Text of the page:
by Swati Khandelwal
DoubleLocker—as the name suggests, it locks device twice.
Security researchers from cybersecurity firm ESET have discovered a new Android ransomware that not just encrypts users’ data, but also locks them out of their devices by changing lock screen PIN.
On top of that:
DoubleLocker is the first-ever ransomware to misuse Android accessibility—a feature that provides users alternative ways to interact with their smartphone devices, and mainly misused by Android banking Trojans to steal banking credentials.
“Given its banking malware roots, DoubleLocker may well be turned into what could be called ransom-bankers,” said Lukáš Štefank, the malware researcher at ESET.
“Two-stage malware that first tries to wipe your bank or PayPal account and subsequently locks your device and data to request a ransom.”
Researchers believe DoubleLocker ransomware could be upgraded in future to steal banking credentials as well, other than just extorting money as ransom.
By Catalin Cimpanu
WhatsApp has the honor of being the most popular app on iOS enterprise devices, but also the most blacklisted app on enterprise networks.
This is one of the findings of the Appthority Enterprise Mobile Security Pulse Report for Q3 2017; a report put together by scanning millions of devices running the company’s mobile security solutions.
The gathered data allowed Appthority insight into the most popular apps that employees installed on work devices or on personal devices that they bring into enterprise networks via bring-your-own-device (BYOD), choose-your-own-device (CYOD) and corporate-owned, personally-enabled (COPE) policies.
According to Appthority, Uber, The Yellow Pages, and Facebook were the top three most popular apps installed on Android devices, while WhatsApp, Facebook Messenger, and Uber were the most popular apps on iOS.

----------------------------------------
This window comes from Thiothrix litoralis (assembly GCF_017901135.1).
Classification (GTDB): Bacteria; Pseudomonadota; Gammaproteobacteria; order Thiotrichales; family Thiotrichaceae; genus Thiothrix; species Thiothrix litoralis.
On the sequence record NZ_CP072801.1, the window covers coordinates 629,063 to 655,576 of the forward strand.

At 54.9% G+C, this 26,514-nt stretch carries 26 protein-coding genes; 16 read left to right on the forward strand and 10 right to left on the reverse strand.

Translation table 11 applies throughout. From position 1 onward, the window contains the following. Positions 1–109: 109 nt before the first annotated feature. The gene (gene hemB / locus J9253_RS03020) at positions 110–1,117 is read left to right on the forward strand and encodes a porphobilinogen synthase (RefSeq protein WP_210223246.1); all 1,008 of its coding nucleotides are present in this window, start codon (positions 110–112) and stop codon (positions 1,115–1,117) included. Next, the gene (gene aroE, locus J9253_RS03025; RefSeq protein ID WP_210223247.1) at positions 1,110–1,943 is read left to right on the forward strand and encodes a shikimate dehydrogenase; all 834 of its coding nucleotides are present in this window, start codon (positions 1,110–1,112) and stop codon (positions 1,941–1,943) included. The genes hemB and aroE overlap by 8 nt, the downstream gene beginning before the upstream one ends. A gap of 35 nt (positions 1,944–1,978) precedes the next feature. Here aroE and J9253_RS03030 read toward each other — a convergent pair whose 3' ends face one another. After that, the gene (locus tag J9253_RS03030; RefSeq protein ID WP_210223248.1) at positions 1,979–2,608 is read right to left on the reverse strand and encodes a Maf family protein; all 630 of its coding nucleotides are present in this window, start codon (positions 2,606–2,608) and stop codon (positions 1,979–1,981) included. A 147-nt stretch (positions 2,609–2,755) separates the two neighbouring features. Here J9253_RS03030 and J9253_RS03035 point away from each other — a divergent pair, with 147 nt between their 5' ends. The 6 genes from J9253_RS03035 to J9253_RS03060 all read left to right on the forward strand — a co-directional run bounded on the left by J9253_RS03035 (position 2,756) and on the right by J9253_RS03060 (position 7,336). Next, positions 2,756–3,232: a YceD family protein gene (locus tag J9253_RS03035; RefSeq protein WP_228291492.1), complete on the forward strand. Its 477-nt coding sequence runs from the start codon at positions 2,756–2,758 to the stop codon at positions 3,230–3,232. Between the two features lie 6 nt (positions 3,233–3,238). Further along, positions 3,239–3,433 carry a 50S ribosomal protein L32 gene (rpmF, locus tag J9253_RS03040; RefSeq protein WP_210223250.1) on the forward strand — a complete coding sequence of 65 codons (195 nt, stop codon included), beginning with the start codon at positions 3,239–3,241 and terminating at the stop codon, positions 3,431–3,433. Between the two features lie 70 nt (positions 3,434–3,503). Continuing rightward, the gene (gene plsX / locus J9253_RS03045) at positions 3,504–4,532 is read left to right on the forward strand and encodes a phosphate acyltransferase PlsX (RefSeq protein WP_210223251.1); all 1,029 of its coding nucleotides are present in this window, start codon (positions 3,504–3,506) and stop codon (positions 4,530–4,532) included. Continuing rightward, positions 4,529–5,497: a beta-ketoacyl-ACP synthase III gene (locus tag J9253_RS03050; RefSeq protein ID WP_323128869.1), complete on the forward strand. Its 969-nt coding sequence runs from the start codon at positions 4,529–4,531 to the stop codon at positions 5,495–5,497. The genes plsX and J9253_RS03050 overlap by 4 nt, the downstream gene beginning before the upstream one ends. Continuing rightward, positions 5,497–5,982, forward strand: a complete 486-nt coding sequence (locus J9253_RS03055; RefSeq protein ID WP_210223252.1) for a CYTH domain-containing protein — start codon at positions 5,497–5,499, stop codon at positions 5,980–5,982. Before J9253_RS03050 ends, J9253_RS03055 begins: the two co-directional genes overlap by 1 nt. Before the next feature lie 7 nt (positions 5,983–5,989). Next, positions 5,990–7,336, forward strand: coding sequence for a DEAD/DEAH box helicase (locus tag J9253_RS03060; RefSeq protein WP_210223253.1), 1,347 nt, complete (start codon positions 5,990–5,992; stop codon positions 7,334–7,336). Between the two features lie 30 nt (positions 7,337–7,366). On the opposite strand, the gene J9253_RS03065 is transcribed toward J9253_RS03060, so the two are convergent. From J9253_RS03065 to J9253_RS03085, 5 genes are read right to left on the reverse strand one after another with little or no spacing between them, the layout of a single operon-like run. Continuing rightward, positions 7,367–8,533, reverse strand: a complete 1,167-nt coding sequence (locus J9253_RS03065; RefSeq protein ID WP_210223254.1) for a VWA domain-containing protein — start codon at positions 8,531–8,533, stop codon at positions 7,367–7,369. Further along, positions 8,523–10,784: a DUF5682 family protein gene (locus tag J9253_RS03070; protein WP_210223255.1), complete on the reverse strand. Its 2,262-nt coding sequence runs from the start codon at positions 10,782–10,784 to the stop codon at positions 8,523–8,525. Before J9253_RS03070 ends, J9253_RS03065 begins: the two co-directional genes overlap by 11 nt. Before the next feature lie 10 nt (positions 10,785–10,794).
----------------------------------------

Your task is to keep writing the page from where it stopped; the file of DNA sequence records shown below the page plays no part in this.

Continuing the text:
Malware vectors, privacy leak risk apps top blacklisted chart
In addition to the most installed apps, Appthority also had an insight into applications blacklisted based on company-wide policies. These apps were blacklisted because of known vulnerabilities, potential leaks of sensitive data, or for being known malware infection vectors.
For example, the most blacklisted app on Android devices part of enterprise networks was an app named Poot-debug(W100).apk, a known rooting toolkit, known to be part of many malware-infected applications.
by: The Hacker News
Android is now the most used mobile operating system in the world—even Microsoft’s Founder Bill Gates has recently revealed that he is currently using an Android device.
Mobile devices have become a powerful productivity tool, and it can now be used to hack and test the security of your networks and computer systems.
This week we introduced a new online course at THN Store, “Learn Hacking/Penetration Testing Using Android From Scratch,” which will help you learn how to use your Android device for hacking and penetration testing, just like any computer.
This online video training course offers 47 lectures, which focuses on the practical side penetration testing using Android without neglecting the theory behind each attack.
Nearly a year after the disclosure of the Dirty COW vulnerability that affected the Linux kernel, cybercriminals have started exploiting the vulnerability against Android users, researchers have warned.
Publicly disclosed last year in October, Dirty COW was present in a section of the Linux kernel—a part of virtually every Linux distribution, including Red Hat, Debian, and Ubuntu—for years and was actively exploited in the wild.
The vulnerability allows an unprivileged local attacker to gain root access through a race condition issue, gain access to read-only root-owned executable files, and permit remote attacks.
However, security researchers from Trend Micro published a blog post on Monday disclosing that the privilege escalation vulnerability (CVE-2016-5195), known as Dirty COW, has now been actively exploited by a malware sample of ZNIU, detected as AndroidOS_ZNIU.
This is the first time we have seen a malware sample to contain an exploit for the vulnerability designed to compromise devices running on the mobile platform.
The Recent discoveries of dangerous variants of the Android banking Trojan families, including Faketoken, Svpeng, and BankBot, present a significant threat to online users who may have their login credentials and valuable personal data stolen.